Cold Comfort

By Scott LaFee

February 26, 2020 5 min read

New data culled from 677,000 temperatures taken and recorded from 1860 to the early 2000s suggests humans are getting colder. That is, our collective "healthy" temperature of 98.6 degrees Fahrenheit appears to be dropping.

The human body works hard to maintain a relatively stable internal temperature best suited to keeping its organs and chemical reactions running smoothly, and potentially harmful infections at bay.

Researchers say modern life, with its reduced exposure to pathogens and infectious diseases, has incrementally reduced the need to keep the body at a steady 98.6 F. And, as a result, humans as a species appear to be getting cooler.

Old Nematode

By tweaking a few key genes, scientists have extended the life span by roughly 500%. Unfortunately, it's the life span of the roundworm, which normally lives around three to four weeks but can survive for several months with genetic modification.

The idea, of course, is to extrapolate the research to humans, finding comparable genes in humans that will produce the same anti-aging result. And so the worm turns ...

Body of Knowledge

The oldest known case of impacted wisdom teeth comes from the skeleton of a 25- to 35-year-old woman who died 15,000 years ago, suggesting impacted teeth are not entirely a modern ailment caused by changes in our dietary habits.

Get Me That, Stat!

It's projected that by 2030, almost half of all Americans will be obese. The prevalence of obesity will be higher than 50% in 29 states in the next 10 years, and no state will have an obesity rate of less than 35%.

Oklahoma, Alabama and Arkansas are projected to have obesity rates of almost 60%; Hawaii, New York and Massachusetts will have the lowest rates, around 40%.

Counts

15: Percentage of people who experience a plunge in blood pressure at the sight of blood, i.e. they are vulnerable to fainting

Source: WebMD

Stories for the Waiting Room

Perhaps one of the magazines you're thumbing through while waiting for the doc to see you is U.S. News & World Report, which recently ranked its "100 Best Jobs," based on salary, unemployment rates, growth volume and future prospects.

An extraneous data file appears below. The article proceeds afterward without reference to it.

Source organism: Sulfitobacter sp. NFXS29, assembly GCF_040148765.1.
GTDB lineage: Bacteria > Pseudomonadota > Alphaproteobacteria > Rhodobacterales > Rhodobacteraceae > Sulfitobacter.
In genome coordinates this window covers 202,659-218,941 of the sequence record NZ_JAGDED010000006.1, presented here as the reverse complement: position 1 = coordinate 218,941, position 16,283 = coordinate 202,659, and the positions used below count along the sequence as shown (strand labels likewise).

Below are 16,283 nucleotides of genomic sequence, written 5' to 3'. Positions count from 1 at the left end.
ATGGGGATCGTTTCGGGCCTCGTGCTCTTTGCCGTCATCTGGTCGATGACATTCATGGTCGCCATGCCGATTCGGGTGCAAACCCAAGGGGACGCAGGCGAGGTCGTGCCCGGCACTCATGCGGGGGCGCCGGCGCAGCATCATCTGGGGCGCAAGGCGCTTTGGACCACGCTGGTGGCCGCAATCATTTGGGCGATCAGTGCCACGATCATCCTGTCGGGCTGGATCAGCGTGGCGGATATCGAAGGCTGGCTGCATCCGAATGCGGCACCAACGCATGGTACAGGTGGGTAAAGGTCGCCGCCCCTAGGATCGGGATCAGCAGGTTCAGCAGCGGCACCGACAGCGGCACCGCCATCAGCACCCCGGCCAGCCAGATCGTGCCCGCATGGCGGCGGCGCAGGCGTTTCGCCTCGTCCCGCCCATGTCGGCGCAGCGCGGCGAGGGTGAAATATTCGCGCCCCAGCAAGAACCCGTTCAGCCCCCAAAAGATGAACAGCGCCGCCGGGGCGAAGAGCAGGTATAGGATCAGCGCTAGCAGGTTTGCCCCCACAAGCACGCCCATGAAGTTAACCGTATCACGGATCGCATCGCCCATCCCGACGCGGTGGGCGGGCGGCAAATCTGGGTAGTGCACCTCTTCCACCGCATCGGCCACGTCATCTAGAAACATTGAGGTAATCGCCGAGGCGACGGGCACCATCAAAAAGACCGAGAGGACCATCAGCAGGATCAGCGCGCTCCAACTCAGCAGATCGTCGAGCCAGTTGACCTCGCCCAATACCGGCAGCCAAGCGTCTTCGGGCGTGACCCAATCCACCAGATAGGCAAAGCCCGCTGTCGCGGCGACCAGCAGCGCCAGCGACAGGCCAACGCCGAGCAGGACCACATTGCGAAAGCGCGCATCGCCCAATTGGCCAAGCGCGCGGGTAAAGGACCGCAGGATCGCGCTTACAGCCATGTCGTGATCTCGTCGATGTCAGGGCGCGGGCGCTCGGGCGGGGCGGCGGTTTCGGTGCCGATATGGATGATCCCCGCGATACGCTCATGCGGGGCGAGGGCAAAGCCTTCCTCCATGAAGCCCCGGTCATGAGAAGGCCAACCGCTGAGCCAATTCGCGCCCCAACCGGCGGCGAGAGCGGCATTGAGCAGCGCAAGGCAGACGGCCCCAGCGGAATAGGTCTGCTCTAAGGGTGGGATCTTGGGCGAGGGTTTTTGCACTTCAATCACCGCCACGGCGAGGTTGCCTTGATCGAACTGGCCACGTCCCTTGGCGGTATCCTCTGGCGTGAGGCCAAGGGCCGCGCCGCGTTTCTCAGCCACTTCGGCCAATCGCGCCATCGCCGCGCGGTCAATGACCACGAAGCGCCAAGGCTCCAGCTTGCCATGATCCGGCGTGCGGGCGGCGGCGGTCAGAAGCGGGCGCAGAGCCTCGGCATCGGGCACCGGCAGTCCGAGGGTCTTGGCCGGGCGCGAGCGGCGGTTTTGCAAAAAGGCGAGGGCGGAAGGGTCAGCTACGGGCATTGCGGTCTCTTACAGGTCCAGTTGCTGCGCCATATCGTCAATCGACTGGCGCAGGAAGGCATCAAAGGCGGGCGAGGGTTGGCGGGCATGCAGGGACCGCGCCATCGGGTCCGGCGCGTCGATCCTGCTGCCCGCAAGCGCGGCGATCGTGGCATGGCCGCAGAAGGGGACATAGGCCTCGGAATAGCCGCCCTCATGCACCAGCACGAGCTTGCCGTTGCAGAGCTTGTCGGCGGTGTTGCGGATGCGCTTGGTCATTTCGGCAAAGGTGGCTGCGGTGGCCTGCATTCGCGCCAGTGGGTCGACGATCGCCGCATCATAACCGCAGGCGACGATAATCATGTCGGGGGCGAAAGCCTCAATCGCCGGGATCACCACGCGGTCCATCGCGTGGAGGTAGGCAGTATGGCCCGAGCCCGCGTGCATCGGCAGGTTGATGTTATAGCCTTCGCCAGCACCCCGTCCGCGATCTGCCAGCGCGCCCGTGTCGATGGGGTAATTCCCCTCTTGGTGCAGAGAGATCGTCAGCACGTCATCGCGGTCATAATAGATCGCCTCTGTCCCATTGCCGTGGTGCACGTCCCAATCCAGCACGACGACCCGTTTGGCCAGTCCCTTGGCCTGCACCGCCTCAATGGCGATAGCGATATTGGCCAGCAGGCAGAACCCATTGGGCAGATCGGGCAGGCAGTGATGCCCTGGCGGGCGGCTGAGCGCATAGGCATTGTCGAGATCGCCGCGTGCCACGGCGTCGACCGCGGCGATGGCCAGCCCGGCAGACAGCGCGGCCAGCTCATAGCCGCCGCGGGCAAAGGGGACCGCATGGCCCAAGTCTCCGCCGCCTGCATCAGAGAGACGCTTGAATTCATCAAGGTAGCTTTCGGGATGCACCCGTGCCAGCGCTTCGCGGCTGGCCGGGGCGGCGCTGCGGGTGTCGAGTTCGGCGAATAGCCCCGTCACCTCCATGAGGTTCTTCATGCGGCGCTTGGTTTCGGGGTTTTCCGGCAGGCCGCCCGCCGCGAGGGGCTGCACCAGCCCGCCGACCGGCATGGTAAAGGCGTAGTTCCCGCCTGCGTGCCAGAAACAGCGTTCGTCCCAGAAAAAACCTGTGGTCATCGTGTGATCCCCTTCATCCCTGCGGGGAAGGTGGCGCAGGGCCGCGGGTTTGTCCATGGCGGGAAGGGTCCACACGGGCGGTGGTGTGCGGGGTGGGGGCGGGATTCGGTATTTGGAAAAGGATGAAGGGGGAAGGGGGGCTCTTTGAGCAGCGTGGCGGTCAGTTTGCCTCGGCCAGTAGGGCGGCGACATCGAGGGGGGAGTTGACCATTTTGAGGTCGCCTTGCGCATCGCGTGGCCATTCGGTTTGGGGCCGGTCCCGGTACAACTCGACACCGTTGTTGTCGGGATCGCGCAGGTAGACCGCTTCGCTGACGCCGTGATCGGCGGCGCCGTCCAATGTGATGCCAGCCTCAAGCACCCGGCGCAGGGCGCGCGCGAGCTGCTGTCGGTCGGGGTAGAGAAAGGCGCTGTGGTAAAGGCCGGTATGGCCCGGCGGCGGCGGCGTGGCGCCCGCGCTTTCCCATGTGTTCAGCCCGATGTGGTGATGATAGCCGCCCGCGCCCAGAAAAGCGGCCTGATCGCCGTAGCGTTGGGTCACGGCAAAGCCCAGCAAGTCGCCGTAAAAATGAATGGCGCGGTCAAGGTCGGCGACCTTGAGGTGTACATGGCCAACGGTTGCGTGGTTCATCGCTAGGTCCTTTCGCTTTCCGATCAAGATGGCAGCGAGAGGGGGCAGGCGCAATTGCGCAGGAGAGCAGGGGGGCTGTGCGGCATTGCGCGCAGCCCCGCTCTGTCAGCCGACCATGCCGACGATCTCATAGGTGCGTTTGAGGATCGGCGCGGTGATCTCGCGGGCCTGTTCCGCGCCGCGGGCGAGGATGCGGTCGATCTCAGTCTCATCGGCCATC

Four of the top five were in health care fields: No. 2 dentist, No. 3 physician assistant, No. 4 orthodontist and No. 5 nurse practitioner. The top-rated job was software developer.

Mania of the Week

Morsusmania: an excessive or unbridled enthusiasm for biting (making morsels of us all?)

Observation

"We drink to one another's health and spoil our own" — English writer and humorist Jerome K. Jerome (1859-1927)

Medical History

This week in 1984, a hospital in Long Beach, California, announced the birth of the world's first baby conceived by embryo transplant.

Ig Nobel Apprised

The Ig Nobel Prizes celebrate achievements that make people laugh and then think, a look at real science that's hard to take seriously and even harder to ignore.

In 2008, the Ig Nobel Prize in Nutrition went to Massimiliano Zampini and Charles Spence for electronically modifying the sound of a potato chip to convince people chewing the chip that it was crisper and fresher than it really was.

Self-Exam

Q: How many fat cells does the average person have?

A: It ranges quite a bit, but between 10 billion and 30 billion. Obese people can eventually have up to 100 billion fat cells. (You can add fat cells, but you can never get rid of them. Dieting or exercise simply change their size and structure.)

Curtain Calls

According to Diogenes Laertius, Chrysippus of Soli, a third-century Greek philosopher who lived around 206 B.C., died of laughter after he observed a donkey eating his figs. He told a slave to get the donkey some wine, began laughing uproariously at his own wit and then died. No word on whether the donkey got the wine or the joke.

To find out more about Scott LaFee and read features by other Creators Syndicate writers and cartoonists, visit the Creators Syndicate website at www.creators.com.

Photo credit: Movidagrafica at Pixabay

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